If European Central Bank boss Mario Draghi had cut interest rates today, almost no one would have been shocked. That’s because many of the conditions to justify a rate cut were on plain display. Growth in the 17-country euro zone is waning and unemployment is rising. Economic confidence is not rebounding. Inflation, while higher than the ECB’s target of 2 per cent or less, is expected to come down.
So why did Mr. Draghi leave rates stuck at 1 per cent? Because, it seems, he wants the leaders of the 17 euro zone countries to swing into action. There’s only so much the EBC can do and it has certainly done a lot, including pumping €1-trillion of cheapie long-term loans into ailing banking systems.
At the afternoon press conference in Frankfurt, he said as much: “Some of these problems in the euro are have nothing to do with monetary policy,” he said. “I don’t think it would be appropriate for monetary policy to fill other institutions’ lack of action.”
So there. German Chancellor Angela Merkel, the champion of fix-it-yourself economics, would have approved.
“The ECB looks determined to keep maximum pressure on euro zone politicians,” said ING Financial Markets economist Carsten Brzeski, who added that “today’s press conference was a clear signal that ECB is tired of pulling chestnuts out of the fire for euro zone politicians.”
There is a lot that national governments in the euro zone can do to make their economies more competitive, improving the odds of an economic rebound. Austerity alone will not sort of the mess. Labour markets have to be freed up, closed professions have to be opened, infrastructure has to be improved, growth measures have to offset austerity. “Fiscal consolidation cannot be based solely on tax increases,” Mr. Draghi said.
His stance puts even more pressure for political leaders to find ways to stop the crisis at the European Union summit at the end of this month, as if they don’t have enough pressure already. Greece, which goes to the polls again on June 16, could be well on its way out of the euro zone by then, depending on which parties – pro or anti austerity – form the next government. Spain, meanwhile, is asking for a bank bailout as the country finds it increasingly hard to fund itself, thanks to scary-high sovereign bond yields.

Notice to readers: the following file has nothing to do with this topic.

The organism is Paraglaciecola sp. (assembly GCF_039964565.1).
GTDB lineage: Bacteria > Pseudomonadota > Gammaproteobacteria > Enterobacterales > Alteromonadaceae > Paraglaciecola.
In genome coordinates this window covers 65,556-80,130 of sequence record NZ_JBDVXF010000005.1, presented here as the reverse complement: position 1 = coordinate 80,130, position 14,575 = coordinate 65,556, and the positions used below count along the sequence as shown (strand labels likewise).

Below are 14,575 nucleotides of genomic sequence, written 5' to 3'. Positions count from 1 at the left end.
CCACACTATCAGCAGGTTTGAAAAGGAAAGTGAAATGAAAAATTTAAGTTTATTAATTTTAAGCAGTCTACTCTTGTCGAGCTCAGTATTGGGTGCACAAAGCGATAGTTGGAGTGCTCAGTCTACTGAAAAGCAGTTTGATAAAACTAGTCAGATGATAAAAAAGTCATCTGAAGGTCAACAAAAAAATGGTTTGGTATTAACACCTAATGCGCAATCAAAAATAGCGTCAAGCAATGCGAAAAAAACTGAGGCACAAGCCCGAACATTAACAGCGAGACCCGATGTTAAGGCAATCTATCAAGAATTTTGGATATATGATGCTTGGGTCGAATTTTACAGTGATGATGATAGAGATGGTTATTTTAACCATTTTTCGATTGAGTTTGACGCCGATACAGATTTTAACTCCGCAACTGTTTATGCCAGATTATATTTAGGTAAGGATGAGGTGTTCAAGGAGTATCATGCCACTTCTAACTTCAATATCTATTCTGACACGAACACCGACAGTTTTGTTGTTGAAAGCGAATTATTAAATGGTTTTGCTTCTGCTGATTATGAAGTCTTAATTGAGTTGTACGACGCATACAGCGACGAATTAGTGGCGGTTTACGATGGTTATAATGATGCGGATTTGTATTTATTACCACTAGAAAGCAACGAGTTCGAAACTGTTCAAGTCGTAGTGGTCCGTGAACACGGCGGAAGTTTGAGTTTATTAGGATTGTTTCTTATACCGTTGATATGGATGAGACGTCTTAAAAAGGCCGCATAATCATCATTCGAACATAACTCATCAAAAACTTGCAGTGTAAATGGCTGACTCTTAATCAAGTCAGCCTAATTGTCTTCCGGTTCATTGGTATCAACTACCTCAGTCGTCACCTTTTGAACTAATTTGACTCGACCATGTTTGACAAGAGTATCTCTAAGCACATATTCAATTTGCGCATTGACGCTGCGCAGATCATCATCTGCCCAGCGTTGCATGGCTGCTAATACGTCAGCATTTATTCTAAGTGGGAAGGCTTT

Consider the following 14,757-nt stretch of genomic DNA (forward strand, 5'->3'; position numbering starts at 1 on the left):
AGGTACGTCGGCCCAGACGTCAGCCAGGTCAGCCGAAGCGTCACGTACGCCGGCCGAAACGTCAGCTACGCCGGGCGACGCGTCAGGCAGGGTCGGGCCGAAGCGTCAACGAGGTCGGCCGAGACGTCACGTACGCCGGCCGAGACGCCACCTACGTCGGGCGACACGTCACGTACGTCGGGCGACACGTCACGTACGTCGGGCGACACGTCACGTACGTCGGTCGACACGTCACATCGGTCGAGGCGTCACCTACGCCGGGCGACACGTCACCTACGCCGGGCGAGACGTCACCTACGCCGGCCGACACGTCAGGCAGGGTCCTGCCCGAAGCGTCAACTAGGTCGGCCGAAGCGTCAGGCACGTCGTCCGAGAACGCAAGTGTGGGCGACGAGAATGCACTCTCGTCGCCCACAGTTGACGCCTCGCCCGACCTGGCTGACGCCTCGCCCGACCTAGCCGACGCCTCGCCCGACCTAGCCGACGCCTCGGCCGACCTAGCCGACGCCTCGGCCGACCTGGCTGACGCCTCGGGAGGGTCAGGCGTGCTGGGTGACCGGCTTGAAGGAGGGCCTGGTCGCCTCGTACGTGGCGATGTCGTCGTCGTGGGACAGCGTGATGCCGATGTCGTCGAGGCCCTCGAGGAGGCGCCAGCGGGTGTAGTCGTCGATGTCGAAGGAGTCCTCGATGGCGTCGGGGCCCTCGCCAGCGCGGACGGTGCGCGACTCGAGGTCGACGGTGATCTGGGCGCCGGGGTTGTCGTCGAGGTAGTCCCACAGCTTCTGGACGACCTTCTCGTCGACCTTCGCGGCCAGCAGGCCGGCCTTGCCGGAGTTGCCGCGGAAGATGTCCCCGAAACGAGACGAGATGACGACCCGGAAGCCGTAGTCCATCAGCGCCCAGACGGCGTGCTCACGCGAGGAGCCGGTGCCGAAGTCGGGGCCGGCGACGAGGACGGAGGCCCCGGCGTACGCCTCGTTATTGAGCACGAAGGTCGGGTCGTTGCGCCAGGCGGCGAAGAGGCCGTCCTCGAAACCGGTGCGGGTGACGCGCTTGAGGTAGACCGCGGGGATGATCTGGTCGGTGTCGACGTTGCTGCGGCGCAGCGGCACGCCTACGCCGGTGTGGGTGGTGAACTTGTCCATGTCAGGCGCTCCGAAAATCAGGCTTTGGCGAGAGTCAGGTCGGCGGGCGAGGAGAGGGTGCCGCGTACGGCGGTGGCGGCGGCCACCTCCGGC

Of course, Mr. Draghi is a pragmatist and there is little doubt that he would mobilize his weapons – a rate cut, another flood of bank loans – if the euro zone were to fall off a cliff. Indeed, his economic assessment of the euro zone was hardly rosy. While he still expects the region to recover “gradually,” his answers to reporters’ questions were peppered with the language of unease. He talked about “heightened uncertainty” and “increased” downside risks. “I don’t think there is a silver bullet for this,” he said, referring to the euro zone’s seeming inability to pick itself up.
So might there be a rate cut in July? When you consider that the decision to leave rates unchanged was not unanimous, and that the term “crisis” still applies to the euro zone, the odds of a cut seem higher next time around, even if a cut is far from certain. In the meantime, Mr. Draghi will want to see some serious economic reform put in place by government leaders. If they keep dragging their sorry behinds, he may decide to be ungenerous once again.